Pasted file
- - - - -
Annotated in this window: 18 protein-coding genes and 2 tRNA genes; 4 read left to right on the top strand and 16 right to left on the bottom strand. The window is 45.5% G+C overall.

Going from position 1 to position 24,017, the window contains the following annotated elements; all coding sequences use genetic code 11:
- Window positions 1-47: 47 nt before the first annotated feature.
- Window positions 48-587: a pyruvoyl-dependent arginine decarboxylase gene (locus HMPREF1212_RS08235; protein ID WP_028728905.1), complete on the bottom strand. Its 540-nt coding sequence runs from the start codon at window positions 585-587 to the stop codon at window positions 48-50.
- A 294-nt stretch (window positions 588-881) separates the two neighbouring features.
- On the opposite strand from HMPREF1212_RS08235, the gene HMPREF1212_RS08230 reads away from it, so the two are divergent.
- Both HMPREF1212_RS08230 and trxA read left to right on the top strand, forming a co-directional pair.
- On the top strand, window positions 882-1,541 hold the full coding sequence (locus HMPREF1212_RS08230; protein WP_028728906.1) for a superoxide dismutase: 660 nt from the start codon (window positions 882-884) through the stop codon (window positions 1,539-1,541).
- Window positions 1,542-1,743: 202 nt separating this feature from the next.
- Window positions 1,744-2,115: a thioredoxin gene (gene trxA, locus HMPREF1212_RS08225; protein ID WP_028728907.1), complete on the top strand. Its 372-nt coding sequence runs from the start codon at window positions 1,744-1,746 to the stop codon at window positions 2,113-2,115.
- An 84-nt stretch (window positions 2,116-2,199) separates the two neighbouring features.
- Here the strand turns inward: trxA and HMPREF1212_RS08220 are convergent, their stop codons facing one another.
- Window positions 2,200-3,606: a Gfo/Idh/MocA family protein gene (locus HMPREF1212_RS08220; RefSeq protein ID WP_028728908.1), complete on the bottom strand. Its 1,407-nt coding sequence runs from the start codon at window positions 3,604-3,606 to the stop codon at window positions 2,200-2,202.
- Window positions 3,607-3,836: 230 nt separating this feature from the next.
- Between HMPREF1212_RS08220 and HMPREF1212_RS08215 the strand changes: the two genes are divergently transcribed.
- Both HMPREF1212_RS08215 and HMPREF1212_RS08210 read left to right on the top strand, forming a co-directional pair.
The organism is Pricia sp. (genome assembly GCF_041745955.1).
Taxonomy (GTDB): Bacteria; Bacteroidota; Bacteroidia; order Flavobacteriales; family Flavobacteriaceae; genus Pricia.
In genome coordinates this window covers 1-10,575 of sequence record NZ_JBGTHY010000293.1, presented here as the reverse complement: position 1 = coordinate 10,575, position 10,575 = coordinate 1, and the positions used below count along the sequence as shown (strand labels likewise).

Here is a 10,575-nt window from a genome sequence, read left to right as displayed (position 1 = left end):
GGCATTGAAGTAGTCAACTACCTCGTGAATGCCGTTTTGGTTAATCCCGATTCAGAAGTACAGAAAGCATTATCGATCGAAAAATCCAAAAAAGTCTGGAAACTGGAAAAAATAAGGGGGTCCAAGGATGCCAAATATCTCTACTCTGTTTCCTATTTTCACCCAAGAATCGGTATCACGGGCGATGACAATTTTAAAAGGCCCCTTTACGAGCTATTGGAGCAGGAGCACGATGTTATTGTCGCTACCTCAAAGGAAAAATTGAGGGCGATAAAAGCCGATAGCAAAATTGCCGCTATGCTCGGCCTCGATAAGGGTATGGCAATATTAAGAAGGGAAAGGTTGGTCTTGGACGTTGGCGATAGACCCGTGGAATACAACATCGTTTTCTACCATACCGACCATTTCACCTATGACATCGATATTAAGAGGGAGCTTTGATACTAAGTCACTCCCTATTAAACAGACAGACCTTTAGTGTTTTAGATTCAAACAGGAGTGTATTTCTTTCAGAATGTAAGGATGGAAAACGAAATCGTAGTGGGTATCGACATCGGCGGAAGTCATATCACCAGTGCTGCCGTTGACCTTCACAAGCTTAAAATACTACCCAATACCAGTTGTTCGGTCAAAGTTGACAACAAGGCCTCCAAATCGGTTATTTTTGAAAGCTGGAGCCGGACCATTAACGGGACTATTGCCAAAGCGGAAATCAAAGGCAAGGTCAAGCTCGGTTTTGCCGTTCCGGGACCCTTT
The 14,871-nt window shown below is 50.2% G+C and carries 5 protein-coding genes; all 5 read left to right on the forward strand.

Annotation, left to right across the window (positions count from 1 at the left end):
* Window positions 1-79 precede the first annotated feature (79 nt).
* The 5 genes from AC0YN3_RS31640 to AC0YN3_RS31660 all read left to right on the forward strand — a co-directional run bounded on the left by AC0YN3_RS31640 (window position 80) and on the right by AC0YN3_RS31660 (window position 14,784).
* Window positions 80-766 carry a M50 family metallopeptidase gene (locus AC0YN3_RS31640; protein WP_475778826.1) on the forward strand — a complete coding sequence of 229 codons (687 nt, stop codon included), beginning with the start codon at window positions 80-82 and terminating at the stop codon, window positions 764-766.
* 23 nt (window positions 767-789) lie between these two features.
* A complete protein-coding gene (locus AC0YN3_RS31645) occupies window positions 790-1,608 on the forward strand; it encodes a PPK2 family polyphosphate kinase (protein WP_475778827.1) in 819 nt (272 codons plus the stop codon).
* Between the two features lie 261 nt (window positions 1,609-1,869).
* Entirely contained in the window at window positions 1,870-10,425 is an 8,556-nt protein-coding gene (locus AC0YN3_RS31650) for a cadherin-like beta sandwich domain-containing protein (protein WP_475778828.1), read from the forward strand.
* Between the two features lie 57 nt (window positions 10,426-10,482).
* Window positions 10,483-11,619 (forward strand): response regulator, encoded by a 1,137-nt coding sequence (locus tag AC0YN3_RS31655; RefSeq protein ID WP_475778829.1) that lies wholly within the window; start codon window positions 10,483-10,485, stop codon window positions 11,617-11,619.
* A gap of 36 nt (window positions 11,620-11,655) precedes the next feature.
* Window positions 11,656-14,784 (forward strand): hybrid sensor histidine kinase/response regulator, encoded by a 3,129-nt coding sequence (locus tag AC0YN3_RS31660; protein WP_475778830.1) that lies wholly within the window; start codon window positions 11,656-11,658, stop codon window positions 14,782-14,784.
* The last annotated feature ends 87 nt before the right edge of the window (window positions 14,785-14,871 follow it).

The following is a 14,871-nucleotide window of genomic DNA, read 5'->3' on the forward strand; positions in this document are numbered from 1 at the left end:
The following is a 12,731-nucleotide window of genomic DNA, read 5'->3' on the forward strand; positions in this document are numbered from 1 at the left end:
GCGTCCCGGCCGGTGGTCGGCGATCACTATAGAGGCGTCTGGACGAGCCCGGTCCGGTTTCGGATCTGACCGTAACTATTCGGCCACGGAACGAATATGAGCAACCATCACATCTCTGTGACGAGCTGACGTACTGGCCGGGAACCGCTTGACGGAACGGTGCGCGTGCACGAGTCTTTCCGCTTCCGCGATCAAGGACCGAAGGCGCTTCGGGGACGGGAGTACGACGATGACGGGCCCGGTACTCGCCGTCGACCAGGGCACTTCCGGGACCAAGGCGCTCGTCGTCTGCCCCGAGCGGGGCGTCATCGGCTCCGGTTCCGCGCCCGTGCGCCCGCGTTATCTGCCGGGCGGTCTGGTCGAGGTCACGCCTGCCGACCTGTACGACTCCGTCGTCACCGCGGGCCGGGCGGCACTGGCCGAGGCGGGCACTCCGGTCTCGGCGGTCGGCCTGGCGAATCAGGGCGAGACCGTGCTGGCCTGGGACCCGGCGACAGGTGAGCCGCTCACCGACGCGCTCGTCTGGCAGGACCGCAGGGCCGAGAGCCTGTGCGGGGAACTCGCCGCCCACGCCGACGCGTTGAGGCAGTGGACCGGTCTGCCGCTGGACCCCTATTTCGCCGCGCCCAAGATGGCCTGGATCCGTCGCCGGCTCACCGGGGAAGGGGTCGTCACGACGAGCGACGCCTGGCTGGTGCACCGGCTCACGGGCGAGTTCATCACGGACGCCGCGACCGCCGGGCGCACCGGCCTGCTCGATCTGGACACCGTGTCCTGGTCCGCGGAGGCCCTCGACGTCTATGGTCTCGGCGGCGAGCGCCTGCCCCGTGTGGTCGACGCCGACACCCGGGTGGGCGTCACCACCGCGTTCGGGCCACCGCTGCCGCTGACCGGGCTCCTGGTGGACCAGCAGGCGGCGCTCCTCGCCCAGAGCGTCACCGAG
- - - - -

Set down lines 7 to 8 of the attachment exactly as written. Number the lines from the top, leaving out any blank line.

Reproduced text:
- Both HMPREF1212_RS08230 and trxA read left to right on the top strand, forming a co-directional pair.
- On the top strand, window positions 882-1,541 hold the full coding sequence (locus HMPREF1212_RS08230; protein WP_028728906.1) for a superoxide dismutase: 660 nt from the start codon (window positions 882-884) through the stop codon (window positions 1,539-1,541).